Global Policies Can Trust Fake Science
Some matters are just too complicated to know with certainty. Here’s another “whoops” moment in climate science.
Look at this headline in Nature by Fangqun Yu, analyzing a recent paper: “Atmospheric reaction networks affecting climate are more complex than was thought.” Those last two words are telling. Beware scientists who think they “now know” something. Sometimes they do, but sometimes they only “thought” they knew. They study phenomena, measure things, analyze things, and draw conclusions. An unsuspecting public or policy official trusts that scientists know what they say they know. Laws ensue that can affect nations for good or ill. Sometimes they can affect the whole world.
This instance involves measurements of particles in the air emitted by plants and/or human industry. One doesn’t need the details about isoprene, VOCs, and such to get the gist. Previous scientists made a simple logical mistake. They assumed that they could measure the volume of “secondary organic aerosols” (SOAs, the particles in the air that condense moisture into clouds) by adding up the contributions of individual sources separately. It turns out, a new study in Nature by McFiggans et al warns, that when measured in combination instead of separately, these sources act in unexpected ways. They “scavenge” each other and reduce the number of aerosols. That’s why Yu writes that the atmospheric effects are “more complex than thought,” changing what climate scientists thought they knew about clouds – and climate. Sheepishly, Yu writes,
It will be necessary to include the HOM [highly oxygenated organic molecule] scavenging observed by McFiggans et al. in global models that explicitly consider particle formation and growth, to understand the climatic implications.
Finally, the suppression of SOA formation by the mixtures of compounds studied will depend on the relative concentrations of those compounds and, for isoprene, on the acidity of pre-existing particles, both of which are changing in the atmosphere as a result of emissions associated with human activities. Further research is needed to understand the potentially large effects of such emissions on the magnitude of SOA suppression, and therefore on climate change.
The lessons here apply to all science, not just climate science. Simplistic ideas often work their ways into grand deductions, which can work their way into global policy. Many processes in nature are too complex for simplistic ideas. Errors in the foundations can be aggravated in the conclusions. Yu admits that the effects of the reported errors in this case can have “potentially large effects.” We don’t understand the climate, he says. Further work is needed, he says. We don’t understand the magnitude of these effects on climate change. And that’s just in the observable present. What about climate change in the unobservable past? What about climate in the future? McFiggans et al end their paper,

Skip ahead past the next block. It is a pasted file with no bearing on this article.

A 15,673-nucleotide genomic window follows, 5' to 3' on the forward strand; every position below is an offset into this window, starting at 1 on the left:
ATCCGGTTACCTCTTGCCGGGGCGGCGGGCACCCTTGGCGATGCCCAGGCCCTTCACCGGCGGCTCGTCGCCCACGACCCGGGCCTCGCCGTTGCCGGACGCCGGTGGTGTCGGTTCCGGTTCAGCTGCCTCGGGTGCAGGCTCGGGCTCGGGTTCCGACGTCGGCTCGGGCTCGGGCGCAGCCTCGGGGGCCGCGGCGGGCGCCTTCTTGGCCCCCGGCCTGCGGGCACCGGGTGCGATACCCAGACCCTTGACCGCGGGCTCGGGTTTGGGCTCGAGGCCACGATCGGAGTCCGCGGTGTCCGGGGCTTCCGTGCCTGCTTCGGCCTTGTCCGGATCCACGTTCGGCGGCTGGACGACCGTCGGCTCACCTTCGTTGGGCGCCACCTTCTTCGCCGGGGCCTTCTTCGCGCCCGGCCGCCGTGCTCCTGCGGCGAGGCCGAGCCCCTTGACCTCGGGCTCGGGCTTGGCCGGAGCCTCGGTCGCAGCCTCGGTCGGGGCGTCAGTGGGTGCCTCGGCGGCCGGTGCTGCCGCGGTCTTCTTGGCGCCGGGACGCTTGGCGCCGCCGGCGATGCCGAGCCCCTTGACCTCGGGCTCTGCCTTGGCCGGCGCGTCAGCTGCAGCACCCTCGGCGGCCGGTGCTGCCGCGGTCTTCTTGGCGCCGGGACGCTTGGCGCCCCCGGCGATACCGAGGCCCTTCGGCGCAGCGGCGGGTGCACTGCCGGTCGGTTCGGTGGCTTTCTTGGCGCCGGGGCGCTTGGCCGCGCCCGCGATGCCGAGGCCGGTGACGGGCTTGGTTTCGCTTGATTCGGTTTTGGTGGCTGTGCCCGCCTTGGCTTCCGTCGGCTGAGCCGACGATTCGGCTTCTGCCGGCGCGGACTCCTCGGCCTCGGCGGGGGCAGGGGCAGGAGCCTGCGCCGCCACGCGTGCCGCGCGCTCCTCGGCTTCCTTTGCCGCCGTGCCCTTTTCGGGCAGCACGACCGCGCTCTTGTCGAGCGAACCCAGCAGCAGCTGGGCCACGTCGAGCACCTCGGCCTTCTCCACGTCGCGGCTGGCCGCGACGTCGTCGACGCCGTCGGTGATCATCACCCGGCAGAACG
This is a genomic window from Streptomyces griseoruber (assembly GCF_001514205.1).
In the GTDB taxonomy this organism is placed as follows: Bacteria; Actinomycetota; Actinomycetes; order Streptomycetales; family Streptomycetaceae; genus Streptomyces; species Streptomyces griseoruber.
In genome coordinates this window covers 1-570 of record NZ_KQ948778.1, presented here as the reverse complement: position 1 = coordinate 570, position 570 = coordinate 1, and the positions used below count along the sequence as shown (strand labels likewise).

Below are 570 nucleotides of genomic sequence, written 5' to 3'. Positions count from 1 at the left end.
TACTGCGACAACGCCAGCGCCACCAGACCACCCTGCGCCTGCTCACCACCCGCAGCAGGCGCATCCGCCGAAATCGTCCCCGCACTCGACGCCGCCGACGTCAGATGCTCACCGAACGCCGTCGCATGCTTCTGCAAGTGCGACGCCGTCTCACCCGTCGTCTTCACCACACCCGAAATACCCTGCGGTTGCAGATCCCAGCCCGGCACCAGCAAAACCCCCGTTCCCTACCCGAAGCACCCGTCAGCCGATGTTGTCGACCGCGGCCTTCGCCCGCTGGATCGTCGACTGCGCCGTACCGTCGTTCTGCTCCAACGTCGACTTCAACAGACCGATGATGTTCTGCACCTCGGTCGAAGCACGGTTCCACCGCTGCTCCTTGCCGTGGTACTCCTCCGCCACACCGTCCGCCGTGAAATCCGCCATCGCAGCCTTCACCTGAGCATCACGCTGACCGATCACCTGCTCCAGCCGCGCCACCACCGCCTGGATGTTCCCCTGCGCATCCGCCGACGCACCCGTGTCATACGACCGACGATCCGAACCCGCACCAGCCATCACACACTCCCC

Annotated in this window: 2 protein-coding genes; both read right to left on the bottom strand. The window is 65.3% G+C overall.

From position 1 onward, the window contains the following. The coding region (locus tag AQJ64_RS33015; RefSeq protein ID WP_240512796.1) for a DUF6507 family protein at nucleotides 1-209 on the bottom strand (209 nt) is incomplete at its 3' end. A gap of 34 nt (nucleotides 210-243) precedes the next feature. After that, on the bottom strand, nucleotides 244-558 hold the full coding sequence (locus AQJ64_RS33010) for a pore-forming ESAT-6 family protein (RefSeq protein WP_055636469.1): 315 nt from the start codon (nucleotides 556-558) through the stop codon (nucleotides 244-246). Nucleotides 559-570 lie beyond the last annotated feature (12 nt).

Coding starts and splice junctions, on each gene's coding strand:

It is likely that both background oxidant concentrations and VOC emissions (and hence OH• reactivity) will change in the future. Without a reasonable representation of SOA yields in different atmospheric VOC mixtures it will not be possible to predict the SOA contribution to atmospheric particulate matter effectively.
Given the uncertainties revealed by this paper, how can any scientist possibly compute the anthropogenic contribution to effects that they “thought” they understood? How can they predict what the temperature of the earth (if there is such a thing, 16 Jan 2015) will be a hundred years from now? Fake science prophets won’t have to be held accountable, because they will all be dead.
This entry is not about climate change. It is about epistemology. In many areas of science, educators and governments rely on what “science says.” They cannot speak the language and do the math that scientists can. This gives scientists a shaman-like authority. Scientism has created a political climate that too easily dismisses those who challenge the consensus as “science deniers” who “don’t understand science.” Remember what the late author Michael Crichton said: “consensus is not science, period.” Science rises or falls on the evidence. That evidence must be gathered systematically, without bias, analyzed rigorously, and presented tentatively. When a scientist tells you that your SUV is causing global warming and you need to walk to work, you should ask, “How do you know that?” Don’t fall for the “97% of scientists agree” line. That’s the bandwagon fallacy.
Not from any “climate denier” source, but from the pro-climate-change research itself published in leading science journals, we have been collecting quite an assortment of cases like this, where things “affecting climate are more complex than was thought” (see 21 April 2018, 16 May 2017, 19 Sept 2016). The purpose is not to take sides on the climate controversy, but to learn how science works. If climate scientists keep finding this many things they thought they knew in the observable present that aren’t so, what about scientists who speak pompously about things that they claim happened millions of years ago? Biological change, without doubt, is far, far more complex than climate! To claim anything with credibility about evolution, a biologist would need to understand genetics, epigenetics, population genetics, genetic drift, ecology, natural selection, sexual selection, kin selection, niche construction, mutation rates, mutation sources, botany, mycology, biochemistry, molecular biology, pathology, fossils, marine biology, geology, and much, much more. Plus, the Darwinian needs to understand the relative contribution of all these factors in a particular situation. This is clearly beyond the capabilities of the human mind. But it IS within the capabilities of the human imagination! – and that is why, with copious bluffing, and ample Darwin Flubber on hand – Darwinism survives.